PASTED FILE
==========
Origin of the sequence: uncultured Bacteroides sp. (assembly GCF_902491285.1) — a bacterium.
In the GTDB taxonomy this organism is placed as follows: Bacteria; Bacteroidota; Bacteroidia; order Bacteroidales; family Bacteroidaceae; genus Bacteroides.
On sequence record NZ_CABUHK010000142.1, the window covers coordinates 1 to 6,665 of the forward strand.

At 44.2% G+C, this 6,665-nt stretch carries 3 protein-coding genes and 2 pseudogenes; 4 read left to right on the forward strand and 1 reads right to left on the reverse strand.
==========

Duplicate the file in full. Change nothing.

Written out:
Origin of the sequence: uncultured Bacteroides sp. (assembly GCF_902491285.1) — a bacterium.
In the GTDB taxonomy this organism is placed as follows: Bacteria; Bacteroidota; Bacteroidia; order Bacteroidales; family Bacteroidaceae; genus Bacteroides.
On sequence record NZ_CABUHK010000142.1, the window covers coordinates 1 to 6,665 of the forward strand.

At 44.2% G+C, this 6,665-nt stretch carries 3 protein-coding genes and 2 pseudogenes; 4 read left to right on the forward strand and 1 reads right to left on the reverse strand.